How-To: OpenVPN on pfSense

PP Stephan

Staff member
This thread refers to the how-to OpenVPN on routers with pfSense. Please only post in this thread if you have questions, comments or feedback regarding this howto. To keep this thread updated and free from obsolete and redundant information, this thread will be cleaned up occasionally.
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New Member
I have seen the warning, "Due to a bug in the underlying FreeBSD kernel, IPv6 does currently not work reliably with pfSense (as of May 2018)."

Irregardless of the warning, could you post the configuration for IPv6?
I have IPv6 working with VPN from my own efforts, but it doesn't pass tests such as . I conclude my implementation is incomplete.

The bug referenced in the warning is found in the IPv6 packet fragment handling. Why haven't I seen an issue with IPv6? Perhaps one or more of the following:
1) From the IPv6 specification, routers do not pass fragmented packets
2) I have not received any fragmented packets
netstat -s -p IPv6
14664696 total packets received
0 with size smaller than minimum
0 with data size < data length
0 with bad options
20527 with incorrect version number
0 fragments received
0 fragments dropped (dup or out of space)
0 fragments dropped after timeout
0 fragments that exceeded limit
0 packets reassembled ok

3) The bug was fixed in FreeBSD 11.2 ; I'm running 11.2-RELEASE-p4 (freebsd-version) [and pfSense 2.4.4_2]

4) A workaround exists if needed - disabling IPv6 packet fragment reassembly - using this command:
sysctl net.inet6.ip6.maxfrags=0
Given all of the above, I assert it's reasonable to provide the Perfect Privacy configuration for IPv6 on pfSense.

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PP Daniel

Staff member
So this does not get lost, helpfull advice for usage with OPNsense:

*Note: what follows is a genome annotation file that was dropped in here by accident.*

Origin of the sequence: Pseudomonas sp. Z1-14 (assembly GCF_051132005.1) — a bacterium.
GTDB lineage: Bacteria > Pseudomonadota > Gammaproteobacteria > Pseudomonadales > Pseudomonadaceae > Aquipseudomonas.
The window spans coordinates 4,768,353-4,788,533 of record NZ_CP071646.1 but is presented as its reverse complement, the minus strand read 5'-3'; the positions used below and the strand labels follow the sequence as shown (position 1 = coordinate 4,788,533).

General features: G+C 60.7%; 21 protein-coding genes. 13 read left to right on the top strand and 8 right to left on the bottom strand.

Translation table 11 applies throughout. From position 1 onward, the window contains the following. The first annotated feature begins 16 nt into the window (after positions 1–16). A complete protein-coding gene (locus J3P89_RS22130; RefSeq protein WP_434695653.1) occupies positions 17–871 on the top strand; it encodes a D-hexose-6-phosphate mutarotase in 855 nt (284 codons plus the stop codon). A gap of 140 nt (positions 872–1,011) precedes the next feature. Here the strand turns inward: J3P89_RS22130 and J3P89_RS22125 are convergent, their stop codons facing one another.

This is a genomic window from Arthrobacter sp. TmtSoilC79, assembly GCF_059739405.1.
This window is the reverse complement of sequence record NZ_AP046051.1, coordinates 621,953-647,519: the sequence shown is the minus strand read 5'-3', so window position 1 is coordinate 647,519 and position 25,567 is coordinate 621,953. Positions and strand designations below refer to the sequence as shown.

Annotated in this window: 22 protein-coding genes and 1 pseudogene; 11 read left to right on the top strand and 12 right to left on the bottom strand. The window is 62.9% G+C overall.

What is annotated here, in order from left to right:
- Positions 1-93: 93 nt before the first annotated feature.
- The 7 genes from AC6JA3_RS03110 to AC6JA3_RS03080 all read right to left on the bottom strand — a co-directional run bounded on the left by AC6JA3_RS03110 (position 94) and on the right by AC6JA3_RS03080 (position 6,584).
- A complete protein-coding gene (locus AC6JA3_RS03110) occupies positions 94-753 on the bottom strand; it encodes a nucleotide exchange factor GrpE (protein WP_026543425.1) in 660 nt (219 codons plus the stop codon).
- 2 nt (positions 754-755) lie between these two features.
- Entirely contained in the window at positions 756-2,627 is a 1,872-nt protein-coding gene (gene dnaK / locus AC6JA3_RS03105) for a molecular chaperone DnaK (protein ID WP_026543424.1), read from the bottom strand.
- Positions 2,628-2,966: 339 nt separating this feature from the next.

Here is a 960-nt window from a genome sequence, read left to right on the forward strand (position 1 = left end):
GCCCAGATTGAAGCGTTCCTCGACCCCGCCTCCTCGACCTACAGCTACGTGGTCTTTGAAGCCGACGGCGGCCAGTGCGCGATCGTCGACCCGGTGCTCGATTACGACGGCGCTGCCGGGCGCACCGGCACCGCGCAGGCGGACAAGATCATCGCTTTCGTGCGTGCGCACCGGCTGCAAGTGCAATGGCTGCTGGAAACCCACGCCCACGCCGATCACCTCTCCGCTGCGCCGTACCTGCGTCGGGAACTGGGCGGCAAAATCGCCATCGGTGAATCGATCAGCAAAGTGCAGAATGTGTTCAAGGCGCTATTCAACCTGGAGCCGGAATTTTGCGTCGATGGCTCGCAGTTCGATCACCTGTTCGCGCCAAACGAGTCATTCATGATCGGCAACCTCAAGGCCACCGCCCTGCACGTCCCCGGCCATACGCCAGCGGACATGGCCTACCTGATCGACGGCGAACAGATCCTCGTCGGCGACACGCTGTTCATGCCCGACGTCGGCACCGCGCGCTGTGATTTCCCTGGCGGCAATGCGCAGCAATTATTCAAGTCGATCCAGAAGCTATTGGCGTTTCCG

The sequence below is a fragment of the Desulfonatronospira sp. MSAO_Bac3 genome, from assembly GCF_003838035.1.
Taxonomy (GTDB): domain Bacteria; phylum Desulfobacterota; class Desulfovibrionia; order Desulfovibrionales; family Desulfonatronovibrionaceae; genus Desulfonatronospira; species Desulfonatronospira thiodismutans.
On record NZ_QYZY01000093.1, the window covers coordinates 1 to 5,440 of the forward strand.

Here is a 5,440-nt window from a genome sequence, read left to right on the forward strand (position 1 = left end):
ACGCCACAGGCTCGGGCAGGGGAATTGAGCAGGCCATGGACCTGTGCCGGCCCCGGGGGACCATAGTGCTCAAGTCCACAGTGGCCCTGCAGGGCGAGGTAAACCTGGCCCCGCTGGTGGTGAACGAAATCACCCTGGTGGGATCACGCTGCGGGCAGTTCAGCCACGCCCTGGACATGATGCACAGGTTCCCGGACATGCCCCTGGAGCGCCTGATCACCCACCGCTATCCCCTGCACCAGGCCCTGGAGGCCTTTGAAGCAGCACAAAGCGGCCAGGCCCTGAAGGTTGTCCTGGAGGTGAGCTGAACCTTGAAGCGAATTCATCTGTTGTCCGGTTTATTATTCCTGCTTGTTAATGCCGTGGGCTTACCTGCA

I am a new user that recently updated my account from a one month subscription to a 2-year subscription. I use OpenVPN in OpenSUSE 15.1 OS and FreeBSD 11.2 OS (OPNsense router). I use the NeuroRouting feature and find it works well and the speeds are fast enough to stream 1080p video. I like the fact you have manuals and config generators for any system. You have pfSense router manual and it works succesfully for OPNsense routers too (both pfSense and OPNsense are related, and are based on FreeBSD). For OPNsense, ther ejare a couple of tweaks needed to make it work properly: use tls-auth and not tls-crypt; leave the advanced settings box blank (adding the advanced/custom settings from the config files breaks the service). Both the pfSense and Linux .ovpn configuration files works in OPNsense routers. For desktop I just use Network Manager and import the files as-is and all works flawlessly with no needed adjustments (the Linux OS is OpenSUSE 15.1). I also use VPN of AirVPN for past many years, and think Perfect-Privacy has advantages compared to AirVPN. For those that want to use Perfect-Privacy in a multi-VPN group gateway router setup in pfSense/OPNsense (for failover fault tolerant uninterrupted service) you can visit Juse remember, don't add the custom settings for the OPNsense router. If you want to learn more about OPNsense you can visit . My hope for Perfect-Privacy is that more users sign up so the traffic is higher - I believe the additional noise will enhance privacy.


New Member
Well, I got it working. Here are the instructions, presented as what must be changed and added to the Perfect Privacy Setup Instructions for pfSense.